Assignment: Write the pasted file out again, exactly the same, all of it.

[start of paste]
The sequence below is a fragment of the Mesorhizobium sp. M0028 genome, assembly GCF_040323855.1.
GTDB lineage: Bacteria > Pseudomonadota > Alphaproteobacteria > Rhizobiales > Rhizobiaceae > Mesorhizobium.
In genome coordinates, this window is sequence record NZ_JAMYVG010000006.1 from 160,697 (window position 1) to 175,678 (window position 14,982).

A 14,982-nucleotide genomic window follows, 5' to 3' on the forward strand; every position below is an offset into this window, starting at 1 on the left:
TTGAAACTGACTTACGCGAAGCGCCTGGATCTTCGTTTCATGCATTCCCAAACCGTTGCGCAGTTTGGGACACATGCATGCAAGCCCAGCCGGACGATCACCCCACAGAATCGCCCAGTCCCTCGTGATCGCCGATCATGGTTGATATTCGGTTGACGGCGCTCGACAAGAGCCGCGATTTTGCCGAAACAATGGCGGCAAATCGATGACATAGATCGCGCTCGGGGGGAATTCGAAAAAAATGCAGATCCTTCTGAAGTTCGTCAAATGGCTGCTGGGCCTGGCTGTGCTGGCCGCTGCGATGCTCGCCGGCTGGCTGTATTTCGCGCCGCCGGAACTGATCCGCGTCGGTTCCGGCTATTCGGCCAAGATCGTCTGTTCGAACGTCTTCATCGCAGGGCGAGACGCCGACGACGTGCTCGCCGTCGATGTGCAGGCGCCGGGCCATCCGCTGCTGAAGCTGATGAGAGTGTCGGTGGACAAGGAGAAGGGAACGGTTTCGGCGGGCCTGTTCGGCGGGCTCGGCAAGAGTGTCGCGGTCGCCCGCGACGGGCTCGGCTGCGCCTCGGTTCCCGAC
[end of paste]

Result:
The sequence below is a fragment of the Mesorhizobium sp. M0028 genome, assembly GCF_040323855.1.
GTDB lineage: Bacteria > Pseudomonadota > Alphaproteobacteria > Rhizobiales > Rhizobiaceae > Mesorhizobium.
In genome coordinates, this window is sequence record NZ_JAMYVG010000006.1 from 160,697 (window position 1) to 175,678 (window position 14,982).

A 14,982-nucleotide genomic window follows, 5' to 3' on the forward strand; every position below is an offset into this window, starting at 1 on the left:
TTGAAACTGACTTACGCGAAGCGCCTGGATCTTCGTTTCATGCATTCCCAAACCGTTGCGCAGTTTGGGACACATGCATGCAAGCCCAGCCGGACGATCACCCCACAGAATCGCCCAGTCCCTCGTGATCGCCGATCATGGTTGATATTCGGTTGACGGCGCTCGACAAGAGCCGCGATTTTGCCGAAACAATGGCGGCAAATCGATGACATAGATCGCGCTCGGGGGGAATTCGAAAAAAATGCAGATCCTTCTGAAGTTCGTCAAATGGCTGCTGGGCCTGGCTGTGCTGGCCGCTGCGATGCTCGCCGGCTGGCTGTATTTCGCGCCGCCGGAACTGATCCGCGTCGGTTCCGGCTATTCGGCCAAGATCGTCTGTTCGAACGTCTTCATCGCAGGGCGAGACGCCGACGACGTGCTCGCCGTCGATGTGCAGGCGCCGGGCCATCCGCTGCTGAAGCTGATGAGAGTGTCGGTGGACAAGGAGAAGGGAACGGTTTCGGCGGGCCTGTTCGGCGGGCTCGGCAAGAGTGTCGCGGTCGCCCGCGACGGGCTCGGCTGCGCCTCGGTTCCCGAC